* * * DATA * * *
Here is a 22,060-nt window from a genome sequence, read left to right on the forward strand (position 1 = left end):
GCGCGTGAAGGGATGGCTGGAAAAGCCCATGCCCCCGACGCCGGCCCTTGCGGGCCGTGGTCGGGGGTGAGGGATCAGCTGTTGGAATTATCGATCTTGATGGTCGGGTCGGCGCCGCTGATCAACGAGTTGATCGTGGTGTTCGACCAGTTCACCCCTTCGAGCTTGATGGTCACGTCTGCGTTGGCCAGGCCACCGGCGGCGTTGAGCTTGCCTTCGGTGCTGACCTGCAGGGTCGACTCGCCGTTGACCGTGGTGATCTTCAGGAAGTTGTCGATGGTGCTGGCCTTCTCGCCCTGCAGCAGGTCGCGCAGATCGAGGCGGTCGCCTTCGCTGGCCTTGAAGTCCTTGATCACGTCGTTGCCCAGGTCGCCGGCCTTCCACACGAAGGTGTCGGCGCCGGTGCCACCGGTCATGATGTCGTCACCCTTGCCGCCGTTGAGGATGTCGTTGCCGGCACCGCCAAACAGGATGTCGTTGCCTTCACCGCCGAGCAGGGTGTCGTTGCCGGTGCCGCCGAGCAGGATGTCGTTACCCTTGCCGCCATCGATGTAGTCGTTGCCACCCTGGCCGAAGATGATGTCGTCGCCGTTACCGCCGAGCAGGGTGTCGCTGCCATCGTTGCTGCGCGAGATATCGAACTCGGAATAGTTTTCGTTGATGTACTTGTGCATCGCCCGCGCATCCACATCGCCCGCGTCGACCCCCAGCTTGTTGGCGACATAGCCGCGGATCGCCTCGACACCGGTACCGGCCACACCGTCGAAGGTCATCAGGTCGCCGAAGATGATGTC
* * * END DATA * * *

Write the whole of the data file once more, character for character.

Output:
Here is a 22,060-nt window from a genome sequence, read left to right on the forward strand (position 1 = left end):
GCGCGTGAAGGGATGGCTGGAAAAGCCCATGCCCCCGACGCCGGCCCTTGCGGGCCGTGGTCGGGGGTGAGGGATCAGCTGTTGGAATTATCGATCTTGATGGTCGGGTCGGCGCCGCTGATCAACGAGTTGATCGTGGTGTTCGACCAGTTCACCCCTTCGAGCTTGATGGTCACGTCTGCGTTGGCCAGGCCACCGGCGGCGTTGAGCTTGCCTTCGGTGCTGACCTGCAGGGTCGACTCGCCGTTGACCGTGGTGATCTTCAGGAAGTTGTCGATGGTGCTGGCCTTCTCGCCCTGCAGCAGGTCGCGCAGATCGAGGCGGTCGCCTTCGCTGGCCTTGAAGTCCTTGATCACGTCGTTGCCCAGGTCGCCGGCCTTCCACACGAAGGTGTCGGCGCCGGTGCCACCGGTCATGATGTCGTCACCCTTGCCGCCGTTGAGGATGTCGTTGCCGGCACCGCCAAACAGGATGTCGTTGCCTTCACCGCCGAGCAGGGTGTCGTTGCCGGTGCCGCCGAGCAGGATGTCGTTACCCTTGCCGCCATCGATGTAGTCGTTGCCACCCTGGCCGAAGATGATGTCGTCGCCGTTACCGCCGAGCAGGGTGTCGCTGCCATCGTTGCTGCGCGAGATATCGAACTCGGAATAGTTTTCGTTGATGTACTTGTGCATCGCCCGCGCATCCACATCGCCCGCGTCGACCCCCAGCTTGTTGGCGACATAGCCGCGGATCGCCTCGACACCGGTACCGGCCACACCGTCGAAGGTCATCAGGTCGCCGAAGATGATGTC